Swimming With Sharks

Today’s #historyfriday is a little off the cuff.

Usually I research and try to write about little known events in history that occurred on the specific day in question. Or I’ll take a larger event and write about some little known tidbit behind it. But, as I was researching for December 10, I kept coming across this bizarre, seemingly out-of-place news article about an overboard woman swimming with sharks.

Credit The Hutchinson News; Hutchinson, Kansas, 10 Dec. 1937

Here’s the news article from the Madera Tribune:


Big Freighter Starts Search


NEW YORK, Dec. 9. A woman passenger came running up to the bridge, crying: “I can’t find by cabin mate. I think she jumped overboard.”

The second mate in command pulled the engine room telegraph around to “Stop” and sent the watch for the captain. The freighter Lillian Luckenbach with six passengers was off Cuba, bound for New York from Los Angeles. It was 1 a. m. Her engines stopped and she rode stationary in a glass-like sea.

Worst Feared

Captain Gilbert C. Down came up from his quarters under the bridge, looked at Mrs. G. B. Brundett, the informer, and realized his worst fears.

“It’s Miss Offutt?”

“Yes. I can’t find her.”

“Turn back on the course,” Captain Bown ordered. “Man the search light. Stand by at the gig. All hands on deck.”

Miss Eleanor Offutt had worried Bown from the moment she boarded the ship at Los Angeles, appearing overwrought, depressed, highly nervous.

In Shark Area

As the ship turned about, almost all the crew went over the ship from forecastle to poop. There was no trace of Miss Offutt. Mrs. Brundett had seen her packing her bags, writing letters.

“There’s lots of sharks in these waters,” said the first mate.

“Yes, I know, but we’ll look anyway.”

The Luchenbach moved slowly back over her course, it searchlight dancing over the sea.

As dawn broke, Bown had his ship turned about again to go back over the same course.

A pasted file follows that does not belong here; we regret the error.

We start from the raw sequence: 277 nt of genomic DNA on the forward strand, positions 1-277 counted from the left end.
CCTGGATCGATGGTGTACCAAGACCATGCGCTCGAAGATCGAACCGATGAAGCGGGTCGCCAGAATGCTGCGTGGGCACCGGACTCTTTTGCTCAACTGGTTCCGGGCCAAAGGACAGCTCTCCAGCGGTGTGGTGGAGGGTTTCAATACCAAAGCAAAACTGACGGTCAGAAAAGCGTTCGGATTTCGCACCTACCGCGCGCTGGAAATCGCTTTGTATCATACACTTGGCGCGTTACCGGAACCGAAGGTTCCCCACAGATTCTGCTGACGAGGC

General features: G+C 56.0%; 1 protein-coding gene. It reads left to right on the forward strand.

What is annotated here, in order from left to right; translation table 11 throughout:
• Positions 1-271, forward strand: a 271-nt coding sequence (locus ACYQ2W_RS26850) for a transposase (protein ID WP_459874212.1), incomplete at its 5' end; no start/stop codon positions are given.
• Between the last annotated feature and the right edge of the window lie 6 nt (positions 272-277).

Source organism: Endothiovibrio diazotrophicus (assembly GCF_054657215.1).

Found Swimming

Soon afterward, there was a cry from the forward lookout. From the bridge, through the murky dawn, directly in front of the ship, officers saw a woman swimming. The engines were stopped, a boat was put aver the side, and as the rowers pulled up alongside the swimmer, she did not so much as look around, but swam doggedly on. It was Miss Offutt. She had been swimming for over six hours and she was only semi-conscious.

Refuses to Talk

Taken back aboard the Luchenbach she was put in sick bay and Captain Bown supervised her care. She had fever, she was delirious, but soon got better. Every day Captain Bown went to sick bay and asked her to explain herself. She would say nothing. Four letters had been left sealed in her room, one addressed to the captain. But, since she had been rescued, he returned them to her unopened.

This happened Sunday morning last night the Luchenbach made New York and Miss Offutt was taken to a hospital, still refusing to discuss her experience or to say whether she had jumped or had fallen overboard.”

That’s it. That’s all I could find. The story of Miss Eleanor Offutt ends with that article, and we are left with nothing but burning questions.

THIS is why I find history so fascinating, folks. There are a million stories out there just waiting to be discovered.

Now can anyone tell me what happened with Miss Offutt?!

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